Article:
Save to Project icon | Request Permissions | Click to expandQuick Abstract | PDF file iconPDF (1551 KB) |  | HTML iconHTML  

    This paper describes the calibration of the CryoSat-2 interferometer, whose principal purpose is to accurately measure the height of the Antarctic and Greenland ice sheets. A sequence of CryoSat-2 data acquisitions over the tropical and midlatitude oceans were obtained between June and September 2010, from the SIRAL “A” and redundant SIRAL “B” radars operating in their “SARIN” mode, during a sequence of satellite rolls between -0.6° and 0.4°. Using the arrival angle of the echo relative to the interferometer baseline, the attitude of the satellite determined by the star trackers, and estimates of the ocean surface across-track slope from the EGM08 geoid, we determined the errors in the interferometer estimate of surface slope as functions of the roll angle and ocean surface waveheight. These were found to be in close agreement with the theoretical description. The scale factor of the interferometric measurement of angle was determined to be 0.973 ± 0.002. We estimate the accuracy of the across-track slope measurement of the interferometer by applying this scale factor to the measured phase. In applying this scale factor to the measurements, the across-track slope of the marine geoid was obtained with an accuracy of 26 μrad at 10 km and 10 μrad at 1000 km. We conclude that the instrument performance considerably exceeds that needed for the accurate determination of height over the sloping surfaces of the continental ice sheets. The results also demonstrate that CryoSat-2 provides the first observations of the instantaneous vector gradient of the ocean surface, and that the normal-incidence interferometric configuration has a greater potential for the measurement of the ocean across-track slope than has been previously recognized. View full abstract»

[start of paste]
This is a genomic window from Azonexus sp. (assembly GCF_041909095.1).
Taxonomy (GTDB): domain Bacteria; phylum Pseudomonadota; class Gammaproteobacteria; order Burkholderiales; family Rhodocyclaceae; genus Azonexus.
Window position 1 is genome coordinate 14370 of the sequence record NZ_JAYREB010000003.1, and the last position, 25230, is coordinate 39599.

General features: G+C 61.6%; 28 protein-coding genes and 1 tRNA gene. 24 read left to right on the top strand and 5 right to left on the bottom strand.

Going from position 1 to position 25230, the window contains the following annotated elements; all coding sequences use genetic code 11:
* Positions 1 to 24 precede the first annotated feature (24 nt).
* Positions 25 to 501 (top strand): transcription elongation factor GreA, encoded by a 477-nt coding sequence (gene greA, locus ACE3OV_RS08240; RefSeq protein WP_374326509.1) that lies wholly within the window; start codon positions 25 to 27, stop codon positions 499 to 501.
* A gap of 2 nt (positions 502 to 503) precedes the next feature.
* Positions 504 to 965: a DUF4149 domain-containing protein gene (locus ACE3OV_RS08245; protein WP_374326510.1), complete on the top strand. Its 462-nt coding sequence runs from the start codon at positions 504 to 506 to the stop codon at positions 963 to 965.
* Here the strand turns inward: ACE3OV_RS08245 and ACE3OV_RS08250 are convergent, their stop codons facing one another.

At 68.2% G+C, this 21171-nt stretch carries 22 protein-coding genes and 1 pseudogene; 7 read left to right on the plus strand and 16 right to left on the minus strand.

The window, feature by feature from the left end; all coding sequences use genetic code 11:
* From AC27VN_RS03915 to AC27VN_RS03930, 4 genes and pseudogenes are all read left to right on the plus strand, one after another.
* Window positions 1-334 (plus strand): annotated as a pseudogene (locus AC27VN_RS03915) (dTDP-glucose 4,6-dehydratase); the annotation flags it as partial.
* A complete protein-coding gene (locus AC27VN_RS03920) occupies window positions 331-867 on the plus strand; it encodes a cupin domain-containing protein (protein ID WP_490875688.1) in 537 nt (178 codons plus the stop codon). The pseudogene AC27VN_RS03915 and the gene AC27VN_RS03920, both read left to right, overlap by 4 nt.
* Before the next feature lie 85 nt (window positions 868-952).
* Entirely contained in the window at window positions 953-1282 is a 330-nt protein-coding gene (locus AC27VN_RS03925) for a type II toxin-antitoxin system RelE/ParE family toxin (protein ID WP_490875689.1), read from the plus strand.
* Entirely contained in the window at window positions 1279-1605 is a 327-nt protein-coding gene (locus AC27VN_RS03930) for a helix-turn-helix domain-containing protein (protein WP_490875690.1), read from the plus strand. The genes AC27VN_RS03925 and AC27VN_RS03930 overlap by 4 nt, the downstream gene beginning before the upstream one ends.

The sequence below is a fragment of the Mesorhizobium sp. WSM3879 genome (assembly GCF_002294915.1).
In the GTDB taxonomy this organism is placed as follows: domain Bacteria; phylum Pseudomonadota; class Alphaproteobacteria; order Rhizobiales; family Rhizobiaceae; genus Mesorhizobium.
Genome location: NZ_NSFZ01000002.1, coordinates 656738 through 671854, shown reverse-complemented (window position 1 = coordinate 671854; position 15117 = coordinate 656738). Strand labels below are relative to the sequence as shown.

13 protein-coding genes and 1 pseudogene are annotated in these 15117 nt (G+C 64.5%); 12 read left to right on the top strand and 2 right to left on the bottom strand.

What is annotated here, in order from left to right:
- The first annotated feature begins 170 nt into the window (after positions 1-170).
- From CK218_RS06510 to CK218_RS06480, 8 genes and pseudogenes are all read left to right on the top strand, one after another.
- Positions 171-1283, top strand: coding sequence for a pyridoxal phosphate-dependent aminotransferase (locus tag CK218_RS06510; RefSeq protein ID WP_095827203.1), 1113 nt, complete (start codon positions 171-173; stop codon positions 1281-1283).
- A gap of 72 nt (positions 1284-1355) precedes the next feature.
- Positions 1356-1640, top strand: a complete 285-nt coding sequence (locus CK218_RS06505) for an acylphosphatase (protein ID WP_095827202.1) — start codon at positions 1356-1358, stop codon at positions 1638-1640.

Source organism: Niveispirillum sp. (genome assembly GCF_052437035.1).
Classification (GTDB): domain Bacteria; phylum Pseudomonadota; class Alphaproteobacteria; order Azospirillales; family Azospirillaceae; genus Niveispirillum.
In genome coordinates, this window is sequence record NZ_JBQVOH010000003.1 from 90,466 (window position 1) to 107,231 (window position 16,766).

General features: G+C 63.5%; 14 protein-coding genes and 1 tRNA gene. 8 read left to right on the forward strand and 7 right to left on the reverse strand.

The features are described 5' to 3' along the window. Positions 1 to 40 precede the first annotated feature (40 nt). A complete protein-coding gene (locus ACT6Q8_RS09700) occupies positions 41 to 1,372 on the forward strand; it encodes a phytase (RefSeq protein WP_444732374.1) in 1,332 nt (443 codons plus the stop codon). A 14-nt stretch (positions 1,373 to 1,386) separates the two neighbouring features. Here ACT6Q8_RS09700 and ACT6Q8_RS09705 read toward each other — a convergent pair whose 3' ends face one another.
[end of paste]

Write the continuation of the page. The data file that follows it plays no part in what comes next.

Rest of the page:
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  • Tree Species Discrimination in Tropical Forests Using Airborne Imaging Spectroscopy

    Page(s): 73 - 84
    Save to Project icon | Click to expandQuick Abstract | PDF file iconPDF (1108 KB) |  | HTML iconHTML  

    We identify canopy species in a Hawaiian tropical forest using supervised classification applied to airborne hyperspectral imagery acquired with the Carnegie Airborne Observatory-Alpha system. Nonparametric methods (linear and radial basis function support vector machine, artificial neural network, and k-nearest neighbor) and parametric methods (linear, quadratic, and regularized discriminant analysis) are compared for a range of species richness values and training sample sizes. We find a clear advantage in using regularized discriminant analysis, linear discriminant analysis, and support vector machines. No unique optimal classifier was found for all conditions tested, but we highlight the possibility of improving support vector machine classification with a better optimization of its free parameters. We also confirm that a combination of spectral and spatial information increases accuracy of species classification: we combine segmentation and species classification from regularized discriminant analysis to produce a map of the 17 discriminated species. Finally, we compare different methods to assess spectral separability and find a better ability of Bhattacharyya distance to assess separability within and among species. The results indicate that species mapping is tractable in tropical forests when using high-fidelity imaging spectroscopy. View full abstract»

    Open Access
  • Improvement of Stepped-Frequency Continuous Wave Ground-Penetrating Radar Cross-Range Resolution

    Page(s): 85 - 92
    Save to Project icon | Request Permissions | Click to expandQuick Abstract | PDF file iconPDF (677 KB) |  | HTML iconHTML